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Saving sight. Changing lives.

Mitochondria and neurodegeneration

Affiliated with the University of MelbourneUniversity of Melbourne Logo

Lead Researcher: Associate Professor Ian Trounce

Current Research:

We are conducting basic research in partnership with CERA’s Glaucoma Research to discover why ageing predisposes nerve cells to degeneration in diseases such as glaucoma, Parkinson’s disease and Alzheimer’s disease. Our research suggests that the mitochondria – the batteries that supply the cells with energy – play a critical role in these neurodegenerative diseases. We are trying to find out if optimal mitochondrial function is a common benefit of both restrained diet and increased activity, and whether this can bolster the resistance of older optic nerves to stress.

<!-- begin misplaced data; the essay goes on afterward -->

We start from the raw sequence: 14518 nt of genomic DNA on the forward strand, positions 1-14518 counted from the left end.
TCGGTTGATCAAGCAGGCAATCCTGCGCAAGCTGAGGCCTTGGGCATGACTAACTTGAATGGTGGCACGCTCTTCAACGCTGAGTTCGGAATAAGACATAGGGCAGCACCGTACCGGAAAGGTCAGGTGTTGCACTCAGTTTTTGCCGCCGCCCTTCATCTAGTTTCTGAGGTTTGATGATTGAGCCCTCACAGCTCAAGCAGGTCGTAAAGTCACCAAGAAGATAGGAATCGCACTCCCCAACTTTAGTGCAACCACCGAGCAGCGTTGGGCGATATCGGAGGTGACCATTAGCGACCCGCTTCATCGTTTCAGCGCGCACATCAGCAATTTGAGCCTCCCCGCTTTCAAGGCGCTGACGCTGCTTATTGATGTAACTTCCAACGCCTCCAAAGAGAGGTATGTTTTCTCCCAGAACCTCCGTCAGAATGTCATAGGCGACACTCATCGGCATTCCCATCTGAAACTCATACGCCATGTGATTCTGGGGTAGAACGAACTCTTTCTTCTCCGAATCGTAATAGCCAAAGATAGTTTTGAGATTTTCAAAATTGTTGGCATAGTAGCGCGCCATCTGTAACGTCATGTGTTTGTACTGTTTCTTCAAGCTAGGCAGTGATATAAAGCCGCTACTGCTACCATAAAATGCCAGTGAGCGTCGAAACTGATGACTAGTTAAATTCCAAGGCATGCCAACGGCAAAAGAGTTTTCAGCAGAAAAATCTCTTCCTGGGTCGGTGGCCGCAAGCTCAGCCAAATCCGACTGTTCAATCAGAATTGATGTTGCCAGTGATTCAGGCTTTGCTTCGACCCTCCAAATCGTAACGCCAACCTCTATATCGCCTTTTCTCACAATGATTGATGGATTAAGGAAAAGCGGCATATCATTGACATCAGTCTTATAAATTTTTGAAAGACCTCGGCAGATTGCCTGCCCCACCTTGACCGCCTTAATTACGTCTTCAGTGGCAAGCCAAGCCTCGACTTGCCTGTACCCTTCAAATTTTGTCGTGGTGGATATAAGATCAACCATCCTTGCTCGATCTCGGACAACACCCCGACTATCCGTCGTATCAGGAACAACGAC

We are also looking at how the mitochondrial function plays a role in diseases such as Autosomal Dominant Optic Atrophy (ADOA) and Leber’s Hereditary Optic Neuropathy (LHON). Mitochondria in these patients work less efficiently and these differences may be related to the severity of vision loss. We hope to better understand how the mitochrondria overcome the genetic impairments in some patients so that we can develop novel therapeutics to prevent vision loss in at-risk patients. Our team encompasses expertise in cell biology, biochemistry and molecular biology, genetics and animal models.